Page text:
A Decade of Cards - full report
26 September 2011
Major changes in British attitudes to spending and borrowing over the past decade have altered the way we use our credit and debit cards, according to a new report from The UK Cards Association.
The 2000s turned out to be a decade of two halves. Whilst the first half was characterised by strong growth across all forms of plastic, from 2005 there was a sharp retrenchment in Britons’ appetite for credit cards, long before the advent of the credit crunch.
During the first half (2000 to 2005) 22.8 million new credit cards were issued, increasing the number from 47 million cards in 2000 to 70 million in 2005. Consumer appetite for unsecured credit was strong and fierce competition between credit card companies led to attractive deals. In turn, the amount of debt outstanding on credit cards almost doubled to £68 billion in 2005, whilst credit card spending grew by 50% and debit card spending 125%.
By the end of the decade the number of credit cards had fallen to 55.6 million and outstanding balances were £10 billion lower. In 2009, the year of sharpest retrenchment, almost one in eight (7.8 million) credit cards left our wallets.
The second half of the decade was instead dominated by the debit card alone whilst the credit card market stalled. Consumers’ spending on debit cards almost doubled again from 2005 to 2010, fuelled by a migration from cash and increasing use of debit cards for smaller value transactions. In contrast, credit card spending didn’t even keep pace with inflation.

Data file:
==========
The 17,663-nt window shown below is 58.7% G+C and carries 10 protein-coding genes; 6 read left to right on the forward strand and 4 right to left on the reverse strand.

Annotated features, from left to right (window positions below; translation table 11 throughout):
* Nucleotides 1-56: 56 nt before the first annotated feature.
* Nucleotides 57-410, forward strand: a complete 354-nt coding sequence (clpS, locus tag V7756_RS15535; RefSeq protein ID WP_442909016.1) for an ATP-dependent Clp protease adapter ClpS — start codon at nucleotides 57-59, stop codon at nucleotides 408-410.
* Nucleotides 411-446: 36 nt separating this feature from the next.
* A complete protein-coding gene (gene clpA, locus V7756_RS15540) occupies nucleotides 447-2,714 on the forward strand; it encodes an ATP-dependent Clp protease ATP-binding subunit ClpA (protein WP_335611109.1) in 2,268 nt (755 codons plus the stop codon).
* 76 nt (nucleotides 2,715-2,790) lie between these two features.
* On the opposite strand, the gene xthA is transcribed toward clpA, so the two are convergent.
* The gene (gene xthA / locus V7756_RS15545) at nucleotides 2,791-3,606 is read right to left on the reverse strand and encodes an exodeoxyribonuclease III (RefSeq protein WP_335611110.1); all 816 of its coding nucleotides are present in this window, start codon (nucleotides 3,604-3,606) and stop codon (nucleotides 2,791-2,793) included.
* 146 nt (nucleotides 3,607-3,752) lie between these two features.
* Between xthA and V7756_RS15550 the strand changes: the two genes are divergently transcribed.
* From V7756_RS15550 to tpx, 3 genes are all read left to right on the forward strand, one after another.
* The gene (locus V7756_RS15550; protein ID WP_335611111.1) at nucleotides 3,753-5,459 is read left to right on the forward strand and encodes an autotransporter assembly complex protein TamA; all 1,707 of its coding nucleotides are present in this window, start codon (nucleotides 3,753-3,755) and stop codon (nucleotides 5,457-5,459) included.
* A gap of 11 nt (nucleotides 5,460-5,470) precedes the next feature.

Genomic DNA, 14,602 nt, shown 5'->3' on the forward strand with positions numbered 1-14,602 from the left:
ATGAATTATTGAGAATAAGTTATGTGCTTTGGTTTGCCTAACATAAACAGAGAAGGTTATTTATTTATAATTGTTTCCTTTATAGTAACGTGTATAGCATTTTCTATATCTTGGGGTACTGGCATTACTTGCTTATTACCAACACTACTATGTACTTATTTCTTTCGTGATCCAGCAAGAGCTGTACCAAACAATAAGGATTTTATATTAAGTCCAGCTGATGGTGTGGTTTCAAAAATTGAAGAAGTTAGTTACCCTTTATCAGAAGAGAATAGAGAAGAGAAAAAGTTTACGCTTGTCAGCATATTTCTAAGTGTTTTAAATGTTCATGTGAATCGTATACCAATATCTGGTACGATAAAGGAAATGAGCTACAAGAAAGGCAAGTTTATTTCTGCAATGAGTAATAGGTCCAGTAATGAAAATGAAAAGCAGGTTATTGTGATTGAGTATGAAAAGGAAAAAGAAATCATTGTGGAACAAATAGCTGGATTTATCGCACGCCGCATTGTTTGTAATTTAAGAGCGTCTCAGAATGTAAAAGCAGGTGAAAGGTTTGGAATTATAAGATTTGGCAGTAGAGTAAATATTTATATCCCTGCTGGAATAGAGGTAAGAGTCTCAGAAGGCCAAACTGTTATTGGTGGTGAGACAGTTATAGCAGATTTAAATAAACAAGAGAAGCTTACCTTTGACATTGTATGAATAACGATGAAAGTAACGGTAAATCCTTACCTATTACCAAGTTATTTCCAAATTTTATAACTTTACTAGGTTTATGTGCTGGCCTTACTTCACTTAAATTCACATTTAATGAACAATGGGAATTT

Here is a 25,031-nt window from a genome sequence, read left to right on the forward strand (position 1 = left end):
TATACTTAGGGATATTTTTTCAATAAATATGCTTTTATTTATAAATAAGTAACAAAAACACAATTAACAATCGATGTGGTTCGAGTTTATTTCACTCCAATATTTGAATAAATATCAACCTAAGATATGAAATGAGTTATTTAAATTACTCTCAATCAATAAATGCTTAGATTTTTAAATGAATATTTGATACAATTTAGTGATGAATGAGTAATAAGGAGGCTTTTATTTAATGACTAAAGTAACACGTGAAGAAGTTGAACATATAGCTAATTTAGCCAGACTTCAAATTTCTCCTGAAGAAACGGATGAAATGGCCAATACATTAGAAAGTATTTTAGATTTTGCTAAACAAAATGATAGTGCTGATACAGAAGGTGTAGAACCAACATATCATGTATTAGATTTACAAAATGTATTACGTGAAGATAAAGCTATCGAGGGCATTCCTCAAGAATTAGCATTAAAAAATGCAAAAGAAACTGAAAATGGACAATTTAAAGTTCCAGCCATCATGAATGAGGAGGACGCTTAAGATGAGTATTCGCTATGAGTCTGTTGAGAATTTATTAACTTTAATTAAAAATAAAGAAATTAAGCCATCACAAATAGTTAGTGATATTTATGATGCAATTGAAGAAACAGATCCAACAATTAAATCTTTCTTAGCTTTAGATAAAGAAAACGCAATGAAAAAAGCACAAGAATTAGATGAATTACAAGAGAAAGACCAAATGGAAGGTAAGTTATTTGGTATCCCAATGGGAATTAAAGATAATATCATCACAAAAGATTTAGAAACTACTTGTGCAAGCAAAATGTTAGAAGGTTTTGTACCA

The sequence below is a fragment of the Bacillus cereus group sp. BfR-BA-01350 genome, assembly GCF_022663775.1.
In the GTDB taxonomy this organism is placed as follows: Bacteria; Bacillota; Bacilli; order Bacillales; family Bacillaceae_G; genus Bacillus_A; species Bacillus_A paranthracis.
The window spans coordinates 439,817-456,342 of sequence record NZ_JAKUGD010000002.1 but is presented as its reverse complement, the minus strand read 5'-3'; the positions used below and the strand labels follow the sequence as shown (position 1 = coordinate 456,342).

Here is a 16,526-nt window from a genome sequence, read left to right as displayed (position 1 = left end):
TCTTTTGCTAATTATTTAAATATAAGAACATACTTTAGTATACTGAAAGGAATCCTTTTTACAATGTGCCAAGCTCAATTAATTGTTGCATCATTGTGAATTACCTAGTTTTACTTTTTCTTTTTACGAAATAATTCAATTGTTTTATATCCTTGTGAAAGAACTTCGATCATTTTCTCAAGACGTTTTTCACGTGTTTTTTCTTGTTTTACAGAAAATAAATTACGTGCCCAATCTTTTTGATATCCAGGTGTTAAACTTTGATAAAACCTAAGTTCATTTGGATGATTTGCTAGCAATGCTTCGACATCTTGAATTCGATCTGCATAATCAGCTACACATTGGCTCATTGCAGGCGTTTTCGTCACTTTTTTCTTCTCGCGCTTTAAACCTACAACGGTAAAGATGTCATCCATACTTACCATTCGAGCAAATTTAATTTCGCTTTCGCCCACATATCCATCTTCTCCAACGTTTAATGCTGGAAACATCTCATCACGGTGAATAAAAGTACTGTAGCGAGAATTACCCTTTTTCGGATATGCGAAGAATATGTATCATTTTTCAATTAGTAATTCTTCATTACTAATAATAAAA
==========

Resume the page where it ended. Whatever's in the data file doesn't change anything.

The number of credit and charge cards in circulation peaked in 2005 by when more than two thirds of adults had one. Credit card borrowing had been growing by more than 21% a year, as credit cards were used for ever more transactions – everything from travelling abroad to the emergence of internet shopping.
The mid-point of the decade saw an abrupt change in this growth, influenced by consumers’ increasing preference for debit cards, tighter lending practices and consumers adopting a more cautious attitude to borrowing. From 2005 onwards, two million more adults decided not to use their card for borrowing, paying off their balance in full each month instead. This trend has continued – last year, 62% of cardholders paid in full each month, compared to 55% in 2005, with the over-45 age group accounting for much of the change.
Over the whole decade, an extra 35 million debit cards were issued, bringing the number in circulation to 84 million by 2010. Those cards were used three times more often than credit cards last year (6.5 billion compared to two billion)to spend a total of £299 billion – almost four times more than was spent on debit in 2000 (£77 billion).
Chair of The UK Cards Association, Melanie Johnson said:
“The UK’s passion for the convenience of plastic is alive and well, though the debit card has stolen a march on the credit card. From similar levels of usage in 2000, debit cards are now used three times as often as credit cards”.
“Nevertheless, people still value the flexibility and convenience that credit
cards afford them, for instance to spread out the cost of a large purchase, or for the valuable additional protection they provide.”